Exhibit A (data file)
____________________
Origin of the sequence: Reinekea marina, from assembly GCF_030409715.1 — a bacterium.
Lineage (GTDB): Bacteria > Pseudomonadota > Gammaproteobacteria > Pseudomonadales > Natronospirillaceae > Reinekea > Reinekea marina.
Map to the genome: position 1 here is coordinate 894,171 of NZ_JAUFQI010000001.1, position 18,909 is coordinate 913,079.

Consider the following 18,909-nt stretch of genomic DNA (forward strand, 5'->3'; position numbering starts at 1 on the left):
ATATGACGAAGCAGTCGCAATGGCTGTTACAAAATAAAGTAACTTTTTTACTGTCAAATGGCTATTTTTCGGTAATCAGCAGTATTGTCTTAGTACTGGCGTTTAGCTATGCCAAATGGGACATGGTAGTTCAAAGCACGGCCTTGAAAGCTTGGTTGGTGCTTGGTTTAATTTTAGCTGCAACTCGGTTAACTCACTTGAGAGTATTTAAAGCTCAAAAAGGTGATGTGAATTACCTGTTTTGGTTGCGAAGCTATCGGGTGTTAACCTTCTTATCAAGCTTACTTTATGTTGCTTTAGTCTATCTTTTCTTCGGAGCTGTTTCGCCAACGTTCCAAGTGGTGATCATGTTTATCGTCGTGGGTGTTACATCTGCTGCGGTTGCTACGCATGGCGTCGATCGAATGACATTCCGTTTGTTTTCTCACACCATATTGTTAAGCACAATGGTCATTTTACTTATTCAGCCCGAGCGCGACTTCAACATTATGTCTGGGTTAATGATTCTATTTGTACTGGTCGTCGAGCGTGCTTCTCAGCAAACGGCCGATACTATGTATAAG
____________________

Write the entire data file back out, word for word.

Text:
Origin of the sequence: Reinekea marina, from assembly GCF_030409715.1 — a bacterium.
Lineage (GTDB): Bacteria > Pseudomonadota > Gammaproteobacteria > Pseudomonadales > Natronospirillaceae > Reinekea > Reinekea marina.
Map to the genome: position 1 here is coordinate 894,171 of NZ_JAUFQI010000001.1, position 18,909 is coordinate 913,079.

Consider the following 18,909-nt stretch of genomic DNA (forward strand, 5'->3'; position numbering starts at 1 on the left):
ATATGACGAAGCAGTCGCAATGGCTGTTACAAAATAAAGTAACTTTTTTACTGTCAAATGGCTATTTTTCGGTAATCAGCAGTATTGTCTTAGTACTGGCGTTTAGCTATGCCAAATGGGACATGGTAGTTCAAAGCACGGCCTTGAAAGCTTGGTTGGTGCTTGGTTTAATTTTAGCTGCAACTCGGTTAACTCACTTGAGAGTATTTAAAGCTCAAAAAGGTGATGTGAATTACCTGTTTTGGTTGCGAAGCTATCGGGTGTTAACCTTCTTATCAAGCTTACTTTATGTTGCTTTAGTCTATCTTTTCTTCGGAGCTGTTTCGCCAACGTTCCAAGTGGTGATCATGTTTATCGTCGTGGGTGTTACATCTGCTGCGGTTGCTACGCATGGCGTCGATCGAATGACATTCCGTTTGTTTTCTCACACCATATTGTTAAGCACAATGGTCATTTTACTTATTCAGCCCGAGCGCGACTTCAACATTATGTCTGGGTTAATGATTCTATTTGTACTGGTCGTCGAGCGTGCTTCTCAGCAAACGGCCGATACTATGTATAAG